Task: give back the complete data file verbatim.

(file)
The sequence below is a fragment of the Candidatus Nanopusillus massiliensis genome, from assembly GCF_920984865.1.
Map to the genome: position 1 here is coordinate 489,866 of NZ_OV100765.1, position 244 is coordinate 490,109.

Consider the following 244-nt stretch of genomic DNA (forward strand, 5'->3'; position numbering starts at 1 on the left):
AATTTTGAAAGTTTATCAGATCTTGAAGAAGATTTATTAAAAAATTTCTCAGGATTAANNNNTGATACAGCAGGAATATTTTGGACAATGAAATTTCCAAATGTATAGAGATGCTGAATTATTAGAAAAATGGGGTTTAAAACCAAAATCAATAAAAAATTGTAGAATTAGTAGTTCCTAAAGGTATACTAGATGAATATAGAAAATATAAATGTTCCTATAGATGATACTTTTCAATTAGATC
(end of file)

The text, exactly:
The sequence below is a fragment of the Candidatus Nanopusillus massiliensis genome, from assembly GCF_920984865.1.
Map to the genome: position 1 here is coordinate 489,866 of NZ_OV100765.1, position 244 is coordinate 490,109.

Consider the following 244-nt stretch of genomic DNA (forward strand, 5'->3'; position numbering starts at 1 on the left):
AATTTTGAAAGTTTATCAGATCTTGAAGAAGATTTATTAAAAAATTTCTCAGGATTAANNNNTGATACAGCAGGAATATTTTGGACAATGAAATTTCCAAATGTATAGAGATGCTGAATTATTAGAAAAATGGGGTTTAAAACCAAAATCAATAAAAAATTGTAGAATTAGTAGTTCCTAAAGGTATACTAGATGAATATAGAAAATATAAATGTTCCTATAGATGATACTTTTCAATTAGATC